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Drug delivery systems have centred on non-biodegradable but biocompatible polymers in the past. However, their role as an implant is severely limited because it requires surgical removal after it has served its purpose. This led to the development and investigation of biodegradable polyesters in drug delivery systems (1, 2). Polyester microspheres have been extensively studied in the scientific and pharmaceutical sector. Polyesters include poly(lactic-co-glycolic acid) (PLGA), polylactic acid (PLA) and poly(caprolactone)(1, 3). The application of PLGA and PLA microspheres as drug delivery vehicles are rapidly expanding due to its biodegradable and biocompatible properties(4). They are also approved by the U.S. Food and Drug Administration as they are free from biological by-products and pathogens(4, 5). Microspheres consist of a porous inner matrix and variable surface, from smooth and permeable to uneven and nonporous. The encapsulated drug of choice is distributed throughout the internal matrix. Typically, the size range of microspheres is between 1 to 500 Âµm in diameter(3).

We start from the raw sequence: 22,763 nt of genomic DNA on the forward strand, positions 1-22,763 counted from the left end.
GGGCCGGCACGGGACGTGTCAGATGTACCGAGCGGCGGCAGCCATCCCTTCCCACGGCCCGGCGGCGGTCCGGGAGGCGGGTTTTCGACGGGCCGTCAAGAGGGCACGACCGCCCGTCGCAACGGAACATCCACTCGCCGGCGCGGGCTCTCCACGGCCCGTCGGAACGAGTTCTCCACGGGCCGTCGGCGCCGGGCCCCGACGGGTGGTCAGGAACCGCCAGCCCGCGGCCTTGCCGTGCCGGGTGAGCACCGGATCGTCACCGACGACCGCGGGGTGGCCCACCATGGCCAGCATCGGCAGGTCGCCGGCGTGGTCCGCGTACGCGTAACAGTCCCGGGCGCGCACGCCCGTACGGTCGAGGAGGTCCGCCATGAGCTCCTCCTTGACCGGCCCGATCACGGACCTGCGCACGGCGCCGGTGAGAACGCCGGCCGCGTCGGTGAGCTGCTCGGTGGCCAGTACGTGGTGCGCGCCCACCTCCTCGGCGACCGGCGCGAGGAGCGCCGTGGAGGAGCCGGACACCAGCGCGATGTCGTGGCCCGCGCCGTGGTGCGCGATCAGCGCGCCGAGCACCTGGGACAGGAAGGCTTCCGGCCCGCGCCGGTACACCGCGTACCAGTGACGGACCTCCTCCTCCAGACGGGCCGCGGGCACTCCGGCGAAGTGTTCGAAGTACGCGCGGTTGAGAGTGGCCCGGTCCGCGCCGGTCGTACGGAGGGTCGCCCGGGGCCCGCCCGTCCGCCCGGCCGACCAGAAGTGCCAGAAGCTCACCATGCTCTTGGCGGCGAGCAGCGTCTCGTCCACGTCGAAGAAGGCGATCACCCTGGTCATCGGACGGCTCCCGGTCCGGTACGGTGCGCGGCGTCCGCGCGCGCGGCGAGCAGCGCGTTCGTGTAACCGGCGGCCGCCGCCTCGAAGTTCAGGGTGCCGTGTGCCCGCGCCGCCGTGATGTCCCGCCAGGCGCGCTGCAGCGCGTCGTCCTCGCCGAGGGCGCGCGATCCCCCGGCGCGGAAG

Chemical and Physical Characteristics of PLGA
PLGA is synthesized by ring-opening co-polymerisation of two monomers, lactic acid and glycolic acid which are linked via ester bonds (Figure 1)(6). The physicochemical properties of PLGA are influenced by the molar ratio and the sequential arrangements of the glycolide and lactide monomers. Lactic acid exists in both D and L stereoisomers. The L isomer occurs in vivo whereas D,L-lactic acid is usually used in synthesis. The disordered conformation of D,L-lactic chains is due to L-lactic acid, and further addition of glycolic acid renders the molecules even more disoriented(3).
(C3H4O2)x(C2H2O2)y + 2H2O Catalyst PLGA
Figure 1: Synthesis of Poly(lactic-co-glycolic acid)(3).
Amorphous vs Crystalline State